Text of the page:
Martin v. Sellers

The key to enjoying The Pink Panther 2 is realizing that Steve Martin will never be as funny as Peter Sellers.

The key to enjoying The Pink Panther 2 is realizing that Steve Martin will never be as funny as Peter Sellers. In fact, Steve Martin in his entirety will never be as funny as Peter Sellers’ bushy mustache.

Set your comedy bar low and you’ll be fine. It’s not exactly a compliment, but the movie is not exactly good.

But I have to report that I did laugh. Quite a bit. Even if the laughter made me feel a little empty. I laughed so much that I even thought of adding the original Steve Martin Pink Panther to my Netflix cue, until I got home and checked its Rotten Tomatoes score: 23 percent.

Maybe I’ll pass.

The sequel finds Martin’s Inspector Jacques Clouseau, a character which Sellers brought to life in 1963, fumbling his way through yet another investigation. He is trying to catch The Tornado, a master thief who has managed to steal the Shroud of Turin, the Pope’s ring, and of course, the titular Pink Panther diamond, which like car stereos in Parking Structure 3, never seems to stop getting stolen.

A “dream team” of international investigators, including Andy Garcia as Vicenzo and Alfred Molina (Doctor Octopus in Spider-Man 2, or as he will always be known to me, the singing coke dealer in Boogie Nights) as Pepperidge, team-up to recover the items while massaging their superstar egos.

Cue Clouseau falling down, destroying evidence and accidentally solving the case, much to the annoyance of the clever criminals and detectives surrounding him. Derp!

Joining the new cast additions—which include the stunning Aishwarya Rai Bachchan and the not as stunning John Cleese—are returning actors Emily Mortimer as Clouseau’s timid love interest and Jean Reno as Ponton, his ever-faithful helper.

It may seem like these actors are slumming, but these roles are junk food for them. Comic actors love to play stupid, even if their performance will never make it on their clip reels.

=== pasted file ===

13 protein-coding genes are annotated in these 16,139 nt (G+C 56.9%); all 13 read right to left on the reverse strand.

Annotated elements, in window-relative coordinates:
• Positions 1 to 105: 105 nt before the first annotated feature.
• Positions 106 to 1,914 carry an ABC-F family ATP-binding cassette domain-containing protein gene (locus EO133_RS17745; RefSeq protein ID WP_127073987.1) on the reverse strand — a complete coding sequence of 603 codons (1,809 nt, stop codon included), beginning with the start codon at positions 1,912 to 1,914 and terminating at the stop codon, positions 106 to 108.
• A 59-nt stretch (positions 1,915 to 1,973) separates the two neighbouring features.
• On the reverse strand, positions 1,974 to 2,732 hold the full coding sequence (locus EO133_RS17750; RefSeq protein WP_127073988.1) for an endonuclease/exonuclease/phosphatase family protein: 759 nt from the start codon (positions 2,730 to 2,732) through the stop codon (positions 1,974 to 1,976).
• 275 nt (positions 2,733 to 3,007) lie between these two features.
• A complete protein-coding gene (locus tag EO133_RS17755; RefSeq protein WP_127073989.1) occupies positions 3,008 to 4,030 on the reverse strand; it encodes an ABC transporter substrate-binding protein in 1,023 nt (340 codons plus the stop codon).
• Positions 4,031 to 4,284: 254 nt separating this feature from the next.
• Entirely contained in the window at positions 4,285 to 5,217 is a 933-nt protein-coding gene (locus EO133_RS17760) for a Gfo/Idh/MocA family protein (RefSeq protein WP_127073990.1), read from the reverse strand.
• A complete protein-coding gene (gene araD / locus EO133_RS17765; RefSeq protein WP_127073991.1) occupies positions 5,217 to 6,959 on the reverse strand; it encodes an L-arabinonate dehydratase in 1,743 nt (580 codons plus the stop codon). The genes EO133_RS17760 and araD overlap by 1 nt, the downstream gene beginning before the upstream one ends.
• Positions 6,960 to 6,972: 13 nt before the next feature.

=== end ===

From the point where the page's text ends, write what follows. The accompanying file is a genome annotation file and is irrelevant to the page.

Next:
The original screenplay, by Scott Neustadter and Michael H. Weber, reportedly went through a number of rewrites over the last few years, until Martin eventually stepped in and cleaned it up himself. Martin has always been a talented writer and his way with words definitely comes through in the film.

The rhythmic dialogue folds back in on itself, and punch lines seem to come from the left, until they hit you on the right. It’s all well done, so much that it makes me wonder what could have been done with better direction by Harald Zwart (of Agent Cody Banks “fame”) and some more polish. Maybe next time.

But back to Martin. Having not seen his first go-around as Clouseau, I was unprepared for the oddness of his character.

He speaks with a bizarre French accent that is so bad (purposeful mind you) that I can’t believe the French haven’t gone to war with us yet over the insult. He’s also very childlike in his logic and movements, which bring to mind a sleazy Mr. Bean. Thankfully, like jumping into a freezing pool, you get used to the character after a while.

Yet in all fairness, I will state again that I did laugh and you probably will too. And in a time when silly comedies are in short order, we can at least be thankful someone is trying to touch our funny bone.

Even if that person is a disturbing man-child with silver hair, a fake accent and an awful mustache.